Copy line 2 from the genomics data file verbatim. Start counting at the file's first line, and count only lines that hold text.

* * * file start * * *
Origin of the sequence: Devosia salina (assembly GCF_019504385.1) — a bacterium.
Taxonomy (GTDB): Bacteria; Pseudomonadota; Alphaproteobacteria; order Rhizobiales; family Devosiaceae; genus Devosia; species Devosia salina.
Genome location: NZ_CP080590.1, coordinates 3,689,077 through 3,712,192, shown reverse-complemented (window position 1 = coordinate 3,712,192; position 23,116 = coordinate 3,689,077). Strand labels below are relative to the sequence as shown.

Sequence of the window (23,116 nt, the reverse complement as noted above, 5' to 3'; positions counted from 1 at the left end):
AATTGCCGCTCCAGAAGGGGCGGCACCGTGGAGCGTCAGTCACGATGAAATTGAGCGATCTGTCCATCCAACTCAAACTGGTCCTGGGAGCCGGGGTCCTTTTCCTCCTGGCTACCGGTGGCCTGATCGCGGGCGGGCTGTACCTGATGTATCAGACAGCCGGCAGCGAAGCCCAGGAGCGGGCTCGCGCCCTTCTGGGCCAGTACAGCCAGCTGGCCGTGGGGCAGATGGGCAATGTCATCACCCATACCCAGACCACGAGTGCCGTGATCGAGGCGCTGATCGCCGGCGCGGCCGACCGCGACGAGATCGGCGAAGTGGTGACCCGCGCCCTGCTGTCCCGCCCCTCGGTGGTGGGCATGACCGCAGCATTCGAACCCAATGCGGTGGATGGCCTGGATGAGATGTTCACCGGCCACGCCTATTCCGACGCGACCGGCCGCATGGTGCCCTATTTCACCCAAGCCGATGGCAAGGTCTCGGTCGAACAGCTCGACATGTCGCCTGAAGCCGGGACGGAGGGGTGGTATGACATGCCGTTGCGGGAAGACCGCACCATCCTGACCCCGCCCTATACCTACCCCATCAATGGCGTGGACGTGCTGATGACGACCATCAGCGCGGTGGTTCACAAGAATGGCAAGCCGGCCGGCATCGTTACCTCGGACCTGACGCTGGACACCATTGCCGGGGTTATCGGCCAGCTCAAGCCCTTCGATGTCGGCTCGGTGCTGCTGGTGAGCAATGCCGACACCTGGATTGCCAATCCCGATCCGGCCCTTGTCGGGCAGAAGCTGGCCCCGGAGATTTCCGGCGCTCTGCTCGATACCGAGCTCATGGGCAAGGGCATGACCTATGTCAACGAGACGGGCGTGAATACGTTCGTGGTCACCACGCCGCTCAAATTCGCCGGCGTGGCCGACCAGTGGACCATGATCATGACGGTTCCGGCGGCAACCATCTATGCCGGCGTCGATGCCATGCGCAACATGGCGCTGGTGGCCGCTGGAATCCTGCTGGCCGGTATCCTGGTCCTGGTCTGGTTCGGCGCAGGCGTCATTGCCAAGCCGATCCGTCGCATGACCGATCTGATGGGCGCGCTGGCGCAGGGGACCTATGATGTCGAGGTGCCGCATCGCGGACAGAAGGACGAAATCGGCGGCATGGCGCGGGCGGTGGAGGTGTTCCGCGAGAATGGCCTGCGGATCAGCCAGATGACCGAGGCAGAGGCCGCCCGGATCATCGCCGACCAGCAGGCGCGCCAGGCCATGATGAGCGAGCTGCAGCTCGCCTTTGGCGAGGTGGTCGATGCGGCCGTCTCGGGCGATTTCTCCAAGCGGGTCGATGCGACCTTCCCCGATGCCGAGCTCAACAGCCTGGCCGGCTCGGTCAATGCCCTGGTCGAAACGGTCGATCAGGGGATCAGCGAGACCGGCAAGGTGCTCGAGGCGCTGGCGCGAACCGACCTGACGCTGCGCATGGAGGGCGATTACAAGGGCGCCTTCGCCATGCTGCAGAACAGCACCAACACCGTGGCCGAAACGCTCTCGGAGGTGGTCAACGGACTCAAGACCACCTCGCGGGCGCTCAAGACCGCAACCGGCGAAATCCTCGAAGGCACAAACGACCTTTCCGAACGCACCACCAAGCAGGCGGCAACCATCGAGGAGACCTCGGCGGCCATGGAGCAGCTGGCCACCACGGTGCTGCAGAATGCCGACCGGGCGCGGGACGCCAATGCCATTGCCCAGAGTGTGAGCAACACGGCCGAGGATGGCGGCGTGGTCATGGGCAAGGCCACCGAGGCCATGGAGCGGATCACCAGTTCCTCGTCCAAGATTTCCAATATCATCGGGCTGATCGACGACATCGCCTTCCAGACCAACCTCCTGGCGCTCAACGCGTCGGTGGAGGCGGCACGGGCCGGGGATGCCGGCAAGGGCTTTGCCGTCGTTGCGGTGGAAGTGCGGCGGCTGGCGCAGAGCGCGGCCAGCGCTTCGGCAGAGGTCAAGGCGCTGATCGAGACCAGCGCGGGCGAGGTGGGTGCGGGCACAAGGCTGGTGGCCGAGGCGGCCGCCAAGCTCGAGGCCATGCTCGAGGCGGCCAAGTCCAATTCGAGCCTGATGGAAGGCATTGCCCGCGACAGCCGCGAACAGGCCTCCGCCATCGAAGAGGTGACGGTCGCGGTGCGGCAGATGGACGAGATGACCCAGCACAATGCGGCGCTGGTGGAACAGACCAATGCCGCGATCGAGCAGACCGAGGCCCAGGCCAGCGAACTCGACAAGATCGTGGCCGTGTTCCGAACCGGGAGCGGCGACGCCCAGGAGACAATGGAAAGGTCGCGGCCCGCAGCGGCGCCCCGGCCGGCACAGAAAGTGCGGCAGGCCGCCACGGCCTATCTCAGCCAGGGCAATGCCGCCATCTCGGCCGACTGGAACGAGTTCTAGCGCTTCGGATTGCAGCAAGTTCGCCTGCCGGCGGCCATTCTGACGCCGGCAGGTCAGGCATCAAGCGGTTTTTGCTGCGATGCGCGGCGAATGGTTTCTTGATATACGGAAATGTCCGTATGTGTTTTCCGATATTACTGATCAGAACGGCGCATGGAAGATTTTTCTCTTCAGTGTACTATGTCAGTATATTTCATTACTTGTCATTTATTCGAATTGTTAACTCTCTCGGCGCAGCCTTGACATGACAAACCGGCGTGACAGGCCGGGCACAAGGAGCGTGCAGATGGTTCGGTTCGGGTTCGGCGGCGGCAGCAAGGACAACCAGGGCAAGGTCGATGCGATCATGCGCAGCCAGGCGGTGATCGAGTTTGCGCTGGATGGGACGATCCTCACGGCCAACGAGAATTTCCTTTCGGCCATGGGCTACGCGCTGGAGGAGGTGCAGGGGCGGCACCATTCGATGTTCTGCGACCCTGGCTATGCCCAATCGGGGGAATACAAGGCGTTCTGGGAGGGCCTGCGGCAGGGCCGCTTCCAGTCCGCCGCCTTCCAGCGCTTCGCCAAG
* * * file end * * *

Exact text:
Taxonomy (GTDB): Bacteria; Pseudomonadota; Alphaproteobacteria; order Rhizobiales; family Devosiaceae; genus Devosia; species Devosia salina.